Solar Energy DIY – The Components of Your Solar Power Solution
When beginning a solar energy DIY home conversions project, one question many people have before
they start is: What will I need to complete the conversion?
Of course before you start with anything, you should get a good DIY solar guide, and you’ll be walked
step by step through the process of setting up your solar energy solution. Aside from that though, let’s
cover the basics of what you’ll need to go solar!
There are 7 main components you’ll need when wiring up a solar energy solution for your home. It
should be noted here that we’re talking about converting a home, and not just creating portable solar
energy solution (in which case you’ll only need 4 components).
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Before you install your home energy solution, you’ll need the following components. These are listed in
the order they will be wired into your solar energy system.
1. Solar Panels – In most DIY applications these will be built by you. You order discount photovoltaic
cells, and assemble those into 50W, 75W, or 100W Panels.
2. Array DC Disconnect – This simple device is basically just a switch. It allows you to cut the DC power
from your solar panels should system maintenance be required. If you shop around you’ll likely pay less
than $25 for this component.
3. Charge Controller – Most home systems will be built with a battery backup. The charge controller
ensures that a consistent amount of power is sent to the batteries, and that the batteries don’t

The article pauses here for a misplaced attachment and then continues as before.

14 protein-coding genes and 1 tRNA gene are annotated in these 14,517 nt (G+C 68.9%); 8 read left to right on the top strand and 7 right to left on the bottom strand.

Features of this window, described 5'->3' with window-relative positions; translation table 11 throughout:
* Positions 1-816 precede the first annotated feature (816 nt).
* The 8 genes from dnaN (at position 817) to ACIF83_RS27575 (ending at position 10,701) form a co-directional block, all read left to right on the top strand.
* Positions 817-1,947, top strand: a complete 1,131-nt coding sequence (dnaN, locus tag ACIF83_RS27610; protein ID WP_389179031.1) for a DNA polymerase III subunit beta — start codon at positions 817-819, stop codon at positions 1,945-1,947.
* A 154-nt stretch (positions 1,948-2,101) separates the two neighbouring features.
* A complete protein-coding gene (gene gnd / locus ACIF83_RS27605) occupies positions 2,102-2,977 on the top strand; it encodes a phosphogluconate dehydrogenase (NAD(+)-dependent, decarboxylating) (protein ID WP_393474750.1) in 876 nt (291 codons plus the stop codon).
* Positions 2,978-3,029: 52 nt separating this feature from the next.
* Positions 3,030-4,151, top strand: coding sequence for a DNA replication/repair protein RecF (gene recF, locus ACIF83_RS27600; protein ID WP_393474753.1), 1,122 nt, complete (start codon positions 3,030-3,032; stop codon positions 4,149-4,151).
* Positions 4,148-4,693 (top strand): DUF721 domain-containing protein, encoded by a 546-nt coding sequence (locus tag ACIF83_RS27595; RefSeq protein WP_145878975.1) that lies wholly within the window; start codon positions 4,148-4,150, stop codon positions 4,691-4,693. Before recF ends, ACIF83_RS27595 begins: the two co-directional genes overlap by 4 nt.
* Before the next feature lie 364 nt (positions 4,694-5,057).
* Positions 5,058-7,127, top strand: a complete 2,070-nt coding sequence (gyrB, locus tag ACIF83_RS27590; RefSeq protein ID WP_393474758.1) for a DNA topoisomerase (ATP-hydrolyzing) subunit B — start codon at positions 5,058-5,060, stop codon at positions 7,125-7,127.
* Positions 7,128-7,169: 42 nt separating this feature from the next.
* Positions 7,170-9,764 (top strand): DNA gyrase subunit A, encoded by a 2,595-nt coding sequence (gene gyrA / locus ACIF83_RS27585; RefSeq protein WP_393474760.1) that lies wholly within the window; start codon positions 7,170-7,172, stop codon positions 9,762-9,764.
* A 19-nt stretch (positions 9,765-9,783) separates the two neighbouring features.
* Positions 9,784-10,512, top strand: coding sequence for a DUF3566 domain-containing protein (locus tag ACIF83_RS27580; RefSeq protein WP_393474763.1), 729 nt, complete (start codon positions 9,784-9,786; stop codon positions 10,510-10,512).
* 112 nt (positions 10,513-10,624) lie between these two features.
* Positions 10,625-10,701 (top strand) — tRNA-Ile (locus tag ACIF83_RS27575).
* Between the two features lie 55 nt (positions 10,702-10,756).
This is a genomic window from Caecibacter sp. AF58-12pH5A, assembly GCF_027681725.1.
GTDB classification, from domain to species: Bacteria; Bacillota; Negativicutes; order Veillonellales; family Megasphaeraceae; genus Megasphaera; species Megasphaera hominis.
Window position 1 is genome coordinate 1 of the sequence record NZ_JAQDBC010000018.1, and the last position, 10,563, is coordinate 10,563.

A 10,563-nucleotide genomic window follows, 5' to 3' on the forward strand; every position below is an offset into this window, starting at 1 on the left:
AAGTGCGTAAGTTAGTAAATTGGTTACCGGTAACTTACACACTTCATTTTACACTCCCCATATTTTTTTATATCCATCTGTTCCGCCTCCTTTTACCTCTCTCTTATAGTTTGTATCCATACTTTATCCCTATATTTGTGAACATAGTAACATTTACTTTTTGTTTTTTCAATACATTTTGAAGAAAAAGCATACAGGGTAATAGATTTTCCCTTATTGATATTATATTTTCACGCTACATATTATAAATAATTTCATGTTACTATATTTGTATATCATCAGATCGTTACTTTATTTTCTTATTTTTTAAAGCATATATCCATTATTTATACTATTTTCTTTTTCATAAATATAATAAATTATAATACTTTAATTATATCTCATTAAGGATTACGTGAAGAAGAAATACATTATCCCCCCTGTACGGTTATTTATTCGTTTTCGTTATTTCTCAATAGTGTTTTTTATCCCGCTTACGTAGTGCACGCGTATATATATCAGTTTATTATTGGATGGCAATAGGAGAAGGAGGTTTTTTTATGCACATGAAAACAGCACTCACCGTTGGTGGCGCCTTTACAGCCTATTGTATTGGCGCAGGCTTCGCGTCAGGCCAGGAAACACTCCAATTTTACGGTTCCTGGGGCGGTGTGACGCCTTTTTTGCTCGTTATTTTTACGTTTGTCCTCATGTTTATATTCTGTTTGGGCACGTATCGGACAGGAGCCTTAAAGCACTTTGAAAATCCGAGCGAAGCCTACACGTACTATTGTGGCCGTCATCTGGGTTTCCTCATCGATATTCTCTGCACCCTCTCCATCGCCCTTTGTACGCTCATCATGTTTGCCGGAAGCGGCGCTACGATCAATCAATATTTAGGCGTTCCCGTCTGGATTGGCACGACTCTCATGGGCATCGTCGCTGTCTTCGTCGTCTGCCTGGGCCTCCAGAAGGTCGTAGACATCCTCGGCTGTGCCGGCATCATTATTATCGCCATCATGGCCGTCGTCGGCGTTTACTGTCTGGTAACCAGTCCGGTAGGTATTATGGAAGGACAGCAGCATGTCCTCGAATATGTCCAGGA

discharge at night. Again, if you shop around for this component, it won’t be a large expense.
4. Deep Cycle Batteries – To store the power from your solar panels, you will need deep cycle batteries.
If you find reconditioned batteries, these can be obtained for fairly cheap. Better yet, you can get old
batteries for free and recondition them yourself.
5. System Meter – This component is actually optional, but it is suggested so that you have a clear way
to see how much power is being fed into your home from the solar panels.
6. Converter – Since your solar panels produce DC power, and your home runs on AC power, the
converter makes the solar energy usable by your home. A 1500W converter likely won’t cost you more
7. Backup Power – Most systems will also include some sort of backup power. In an off grid application
this would generally be a generator. In a city or town, the power grid itself provides the backup.
From there the system gets wired into your home breaker box. At this stage, unless you are qualified,
you might consider getting a qualified electrician to install the system. At any rate, you now have an idea
of what will be needed to get your home running on solar energy.
If you haven’t done so yet, you should also consider downloading a copy of one of the top guides to
teach solar panel DIY. Doing so will ensure you have all of the information you need to get the
conversion finished right – the first time!